Burpees will build your strength and cardio endurance

Burpees are often a movement that elicits grunts and moans during workouts – and there’s a reason people dread them. The exercise combines a series of training movements, including the squat, plank, and push-ups, into one full body exercise.

As a personal trainer, even I dread doing this exercise and many of my clients do too. However, they’re great for building strength, burning calories, and improving cardio endurance.

The good news is that if you commit to working on the go, it will become easier. Until then, they can be easily changed so that you can build up the strength and stamina to perform them properly.

What do burpees do for the body?

Burpees are often used in high intensity interval training routines. They work as a full body workout, targeting the hamstrings, quads, calves, pecs, triceps, and abdominals as well as other muscles in the upper body. Instead of just performing a single bodyweight strength exercise, you perform three back-to-back in a quick motion, adding a jump in between that elevates the heart rate.

Because burpees improve cardio form, they help improve blood circulation and also lower blood pressure, both of which lead to longer, healthier lives. Plus, burpees don’t require any exercise equipment, making them the perfect movement to turn to when working out in the comfort of your own home.

Because of all of these benefits, you may start to notice weight loss or improved muscle tone after consistently incorporating burpees into your workout routine.

Common mistakes people make while doing burpees

Burpees are complex moves, which means there are a lot of opportunities for error, so rushing through them isn’t the way to go. I’ve seen many clients try to perform as many burpees as possible as quickly as possible, losing their shape as they go.

Due to the rush, many people arch their backs and loosen their core during the push-up part of the routine. This eliminates the abdominal challenge of movement, instead placing the stress on the back. Jumps, when done too quickly, can also cause problems. If you’re not careful to land with your knees slightly bent, you risk knee joint pain and injury. Finally, even though the burpees are high intensity, they shouldn’t make your joints worse. Many people aggressively return to a push-up position, which makes the movement heavy-impact and somewhat painful. To correct these common mistakes, keep these tips in mind:

  • Go slowly. Make sure you can feel the different muscle groups working as you move through the burpee phases.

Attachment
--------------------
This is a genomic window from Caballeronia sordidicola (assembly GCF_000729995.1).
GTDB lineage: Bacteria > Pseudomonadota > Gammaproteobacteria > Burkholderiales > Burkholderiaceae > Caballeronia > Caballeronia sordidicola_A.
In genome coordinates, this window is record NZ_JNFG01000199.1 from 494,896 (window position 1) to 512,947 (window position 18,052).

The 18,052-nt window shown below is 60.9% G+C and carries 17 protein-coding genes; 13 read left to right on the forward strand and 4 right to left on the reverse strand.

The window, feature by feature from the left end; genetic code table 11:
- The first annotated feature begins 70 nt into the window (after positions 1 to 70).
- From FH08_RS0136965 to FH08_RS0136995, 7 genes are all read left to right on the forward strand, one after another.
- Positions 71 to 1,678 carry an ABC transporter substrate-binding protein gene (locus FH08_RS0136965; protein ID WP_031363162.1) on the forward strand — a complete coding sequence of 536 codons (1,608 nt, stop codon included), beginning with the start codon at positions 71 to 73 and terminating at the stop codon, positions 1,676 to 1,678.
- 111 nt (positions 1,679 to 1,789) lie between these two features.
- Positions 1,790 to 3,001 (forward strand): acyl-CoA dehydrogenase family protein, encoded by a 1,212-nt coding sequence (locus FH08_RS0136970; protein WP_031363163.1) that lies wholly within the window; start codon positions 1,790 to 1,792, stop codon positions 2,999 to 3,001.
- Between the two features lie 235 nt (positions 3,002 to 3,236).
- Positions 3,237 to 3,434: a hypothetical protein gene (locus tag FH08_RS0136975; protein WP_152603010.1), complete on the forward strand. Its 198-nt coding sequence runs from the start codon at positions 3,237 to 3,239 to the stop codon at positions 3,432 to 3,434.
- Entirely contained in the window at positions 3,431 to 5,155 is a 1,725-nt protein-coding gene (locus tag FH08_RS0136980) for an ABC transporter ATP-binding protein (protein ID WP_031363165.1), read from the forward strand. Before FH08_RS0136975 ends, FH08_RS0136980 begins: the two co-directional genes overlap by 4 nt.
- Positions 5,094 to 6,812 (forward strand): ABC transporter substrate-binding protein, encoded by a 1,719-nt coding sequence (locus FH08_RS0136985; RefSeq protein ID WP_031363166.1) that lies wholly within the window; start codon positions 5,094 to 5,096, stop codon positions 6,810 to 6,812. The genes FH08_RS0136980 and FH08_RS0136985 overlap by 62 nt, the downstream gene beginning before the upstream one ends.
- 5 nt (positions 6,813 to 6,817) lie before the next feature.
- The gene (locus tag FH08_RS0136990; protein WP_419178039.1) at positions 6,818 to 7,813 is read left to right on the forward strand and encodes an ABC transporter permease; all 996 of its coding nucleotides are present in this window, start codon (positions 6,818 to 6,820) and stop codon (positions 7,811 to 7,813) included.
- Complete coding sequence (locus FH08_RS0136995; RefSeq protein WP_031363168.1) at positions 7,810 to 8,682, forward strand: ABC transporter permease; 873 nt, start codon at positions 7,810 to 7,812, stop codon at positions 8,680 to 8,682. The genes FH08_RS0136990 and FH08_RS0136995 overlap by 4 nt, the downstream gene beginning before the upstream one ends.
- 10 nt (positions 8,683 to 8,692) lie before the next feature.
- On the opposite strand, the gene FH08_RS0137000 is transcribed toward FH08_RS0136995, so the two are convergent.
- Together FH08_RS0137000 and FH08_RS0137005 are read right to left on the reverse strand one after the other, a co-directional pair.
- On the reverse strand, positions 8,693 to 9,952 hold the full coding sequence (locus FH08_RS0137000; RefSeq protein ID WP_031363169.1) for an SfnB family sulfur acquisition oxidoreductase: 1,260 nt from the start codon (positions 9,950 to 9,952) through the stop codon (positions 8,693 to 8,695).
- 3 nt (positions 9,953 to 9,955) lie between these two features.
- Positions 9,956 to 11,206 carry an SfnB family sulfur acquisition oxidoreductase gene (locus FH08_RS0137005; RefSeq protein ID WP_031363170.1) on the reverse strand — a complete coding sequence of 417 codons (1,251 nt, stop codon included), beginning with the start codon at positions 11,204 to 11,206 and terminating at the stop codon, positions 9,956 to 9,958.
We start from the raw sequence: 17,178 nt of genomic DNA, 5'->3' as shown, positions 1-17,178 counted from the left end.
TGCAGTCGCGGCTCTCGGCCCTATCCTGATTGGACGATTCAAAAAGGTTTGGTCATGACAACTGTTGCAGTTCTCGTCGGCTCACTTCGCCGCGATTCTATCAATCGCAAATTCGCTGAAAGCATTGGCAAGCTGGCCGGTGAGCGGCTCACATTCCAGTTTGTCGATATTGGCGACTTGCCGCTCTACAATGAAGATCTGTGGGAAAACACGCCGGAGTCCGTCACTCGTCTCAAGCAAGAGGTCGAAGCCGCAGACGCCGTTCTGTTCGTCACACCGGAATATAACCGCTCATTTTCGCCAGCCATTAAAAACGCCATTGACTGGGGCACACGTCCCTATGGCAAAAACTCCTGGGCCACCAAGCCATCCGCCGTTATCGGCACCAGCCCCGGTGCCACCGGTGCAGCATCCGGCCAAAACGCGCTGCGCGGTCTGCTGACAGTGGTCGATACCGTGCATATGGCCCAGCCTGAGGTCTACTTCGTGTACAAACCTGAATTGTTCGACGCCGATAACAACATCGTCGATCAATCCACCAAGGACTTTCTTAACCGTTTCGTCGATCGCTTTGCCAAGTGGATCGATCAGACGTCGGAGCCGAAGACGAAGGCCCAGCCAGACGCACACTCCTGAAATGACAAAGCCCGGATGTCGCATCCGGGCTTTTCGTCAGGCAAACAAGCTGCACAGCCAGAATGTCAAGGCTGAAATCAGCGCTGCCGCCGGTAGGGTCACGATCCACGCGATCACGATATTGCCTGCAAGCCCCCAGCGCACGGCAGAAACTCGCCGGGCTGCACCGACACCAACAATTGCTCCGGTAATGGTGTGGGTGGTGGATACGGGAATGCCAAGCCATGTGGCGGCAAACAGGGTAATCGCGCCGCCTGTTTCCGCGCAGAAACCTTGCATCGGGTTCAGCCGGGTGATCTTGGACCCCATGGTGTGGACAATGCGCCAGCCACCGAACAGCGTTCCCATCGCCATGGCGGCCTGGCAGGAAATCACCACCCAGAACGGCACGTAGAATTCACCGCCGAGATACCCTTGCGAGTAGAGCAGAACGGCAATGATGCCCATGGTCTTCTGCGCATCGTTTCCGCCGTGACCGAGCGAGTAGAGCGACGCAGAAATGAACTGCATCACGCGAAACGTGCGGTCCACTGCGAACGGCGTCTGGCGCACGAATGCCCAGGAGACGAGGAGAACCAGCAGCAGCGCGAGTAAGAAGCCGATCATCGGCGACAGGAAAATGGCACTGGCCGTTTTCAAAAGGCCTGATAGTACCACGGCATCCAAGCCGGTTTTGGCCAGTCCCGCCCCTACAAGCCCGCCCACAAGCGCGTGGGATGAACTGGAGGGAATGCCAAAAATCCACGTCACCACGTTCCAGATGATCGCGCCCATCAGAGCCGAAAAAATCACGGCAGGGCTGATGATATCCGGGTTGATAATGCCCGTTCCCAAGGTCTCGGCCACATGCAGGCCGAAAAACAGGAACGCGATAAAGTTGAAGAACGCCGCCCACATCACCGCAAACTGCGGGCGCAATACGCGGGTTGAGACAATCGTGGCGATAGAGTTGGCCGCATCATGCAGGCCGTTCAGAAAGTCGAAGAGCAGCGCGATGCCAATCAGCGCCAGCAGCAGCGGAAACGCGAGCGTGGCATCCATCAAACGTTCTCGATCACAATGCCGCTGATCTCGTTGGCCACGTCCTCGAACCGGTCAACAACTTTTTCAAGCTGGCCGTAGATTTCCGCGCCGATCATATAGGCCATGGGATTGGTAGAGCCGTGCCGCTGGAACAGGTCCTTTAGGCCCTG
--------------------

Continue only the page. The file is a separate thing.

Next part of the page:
• Squeeze your heart and keep your back straight in pump position. Make sure your heart is continuously engaged throughout.
  • Land lightly or try to step back during the high impact part of the move. If the landing is painful, modify by stepping back the feet one by one.

How to do a modified burpee

There are many ways to divide the burpee into steps and make the movement easier. Since the movement includes several exercises, it is easy to eliminate one or two of the steps to make the movement more accessible.

I recommend skipping the jump and doing just one plank, removing the push-ups from the exercise. All movements and steps remain the same, but instead of jumping after the plank, you step forward to return to the squat. In the push-up position, simply hold a plank and engage your core for a few seconds before moving forward into the squat.

How to perform the burpee correctly

Burpees require a lot of attention to detail when it comes to training. If you think you are ready to undertake the complete move, follow these five steps.

  1. Begin in a squatting position with your feet shoulder-width apart.
  2. Place both hands on the floor in front of you, shifting your weight to your hands. Kick behind you to be in a plank position.
  3. Perform a push-up making sure your back is straight and your core engaged.
  4. Jump your feet forward to be back in a squatting position and stand up.
  5. Jump skyward by reaching your arms above your head. Land gently with your knees bent and immediately fall into a squatting position. Repeat.

4 exercises that will help you perform the burpee better

If you’re not quite comfortable performing a burpee, here are some exercises to practice before starting the movement.

Jumped squat

Mastering the jump squat is especially important when it comes to performing the burpee correctly. Start with your feet shoulder-width apart. Bend your knees and sit in a squatting position. Instead of getting up, push your heels and then your toes to jump directly with your arms above your head, land lightly, then immediately drop back down into a squat position. Repeat 10 times.


Working on your core and upper body strength before performing the burpee can make the movement much easier. In a plank position, with your hands under your shoulders and your legs straight behind you, bend your elbows bringing your face and chest down to the floor. Return to the starting position and repeat 10 times. If you can’t perform a full push-up, kneel down for a modified version.


With your hands on the mat directly under your shoulders, step your legs back so that you are balanced on your hands and toes. Pull your belly button towards your spine as you hold the plank position for 30 seconds, increasing the time as you become more comfortable. Make sure you keep your heart engaged.

Burpee chair

Place a chair in front of you. With your arms straight, place your hands on the seat of the chair and hop your legs back into a modified plank. At this point, you can decide whether or not you want to perform a modified push-up or stay in a plank position for a few seconds. After that, return to the starting position and raise your hands above your head. Repeat 10 times.

More ways to master the movement:

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